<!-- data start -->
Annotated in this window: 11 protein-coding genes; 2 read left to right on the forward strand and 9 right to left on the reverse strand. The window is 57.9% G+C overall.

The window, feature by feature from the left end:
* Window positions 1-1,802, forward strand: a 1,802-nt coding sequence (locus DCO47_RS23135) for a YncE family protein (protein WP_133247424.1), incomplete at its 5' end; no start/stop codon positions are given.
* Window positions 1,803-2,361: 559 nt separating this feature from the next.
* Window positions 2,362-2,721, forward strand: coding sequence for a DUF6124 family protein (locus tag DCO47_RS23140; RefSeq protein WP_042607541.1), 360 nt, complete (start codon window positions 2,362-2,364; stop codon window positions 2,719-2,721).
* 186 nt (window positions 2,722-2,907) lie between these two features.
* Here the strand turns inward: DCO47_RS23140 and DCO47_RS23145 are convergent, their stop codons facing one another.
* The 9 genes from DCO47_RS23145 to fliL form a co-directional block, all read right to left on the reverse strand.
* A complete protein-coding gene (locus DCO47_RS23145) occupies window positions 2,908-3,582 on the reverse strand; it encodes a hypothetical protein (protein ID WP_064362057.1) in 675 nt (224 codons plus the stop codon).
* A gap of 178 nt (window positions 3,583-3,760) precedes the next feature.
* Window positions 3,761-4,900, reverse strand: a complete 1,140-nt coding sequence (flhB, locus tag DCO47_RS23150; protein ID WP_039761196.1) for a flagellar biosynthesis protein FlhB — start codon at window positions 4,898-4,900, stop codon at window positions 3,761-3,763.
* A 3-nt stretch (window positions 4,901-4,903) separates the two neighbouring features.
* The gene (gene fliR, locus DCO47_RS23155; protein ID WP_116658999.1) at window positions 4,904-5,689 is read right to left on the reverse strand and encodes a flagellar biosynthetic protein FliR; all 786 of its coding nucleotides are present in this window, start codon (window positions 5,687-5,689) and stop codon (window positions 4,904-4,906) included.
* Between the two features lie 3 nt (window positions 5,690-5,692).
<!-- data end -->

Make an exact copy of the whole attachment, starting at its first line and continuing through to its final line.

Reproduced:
Annotated in this window: 11 protein-coding genes; 2 read left to right on the forward strand and 9 right to left on the reverse strand. The window is 57.9% G+C overall.

The window, feature by feature from the left end:
* Window positions 1-1,802, forward strand: a 1,802-nt coding sequence (locus DCO47_RS23135) for a YncE family protein (protein WP_133247424.1), incomplete at its 5' end; no start/stop codon positions are given.
* Window positions 1,803-2,361: 559 nt separating this feature from the next.
* Window positions 2,362-2,721, forward strand: coding sequence for a DUF6124 family protein (locus tag DCO47_RS23140; RefSeq protein WP_042607541.1), 360 nt, complete (start codon window positions 2,362-2,364; stop codon window positions 2,719-2,721).
* 186 nt (window positions 2,722-2,907) lie between these two features.
* Here the strand turns inward: DCO47_RS23140 and DCO47_RS23145 are convergent, their stop codons facing one another.
* The 9 genes from DCO47_RS23145 to fliL form a co-directional block, all read right to left on the reverse strand.
* A complete protein-coding gene (locus DCO47_RS23145) occupies window positions 2,908-3,582 on the reverse strand; it encodes a hypothetical protein (protein ID WP_064362057.1) in 675 nt (224 codons plus the stop codon).
* A gap of 178 nt (window positions 3,583-3,760) precedes the next feature.
* Window positions 3,761-4,900, reverse strand: a complete 1,140-nt coding sequence (flhB, locus tag DCO47_RS23150; protein ID WP_039761196.1) for a flagellar biosynthesis protein FlhB — start codon at window positions 4,898-4,900, stop codon at window positions 3,761-3,763.
* A 3-nt stretch (window positions 4,901-4,903) separates the two neighbouring features.
* The gene (gene fliR, locus DCO47_RS23155; protein ID WP_116658999.1) at window positions 4,904-5,689 is read right to left on the reverse strand and encodes a flagellar biosynthetic protein FliR; all 786 of its coding nucleotides are present in this window, start codon (window positions 5,687-5,689) and stop codon (window positions 4,904-4,906) included.
* Between the two features lie 3 nt (window positions 5,690-5,692).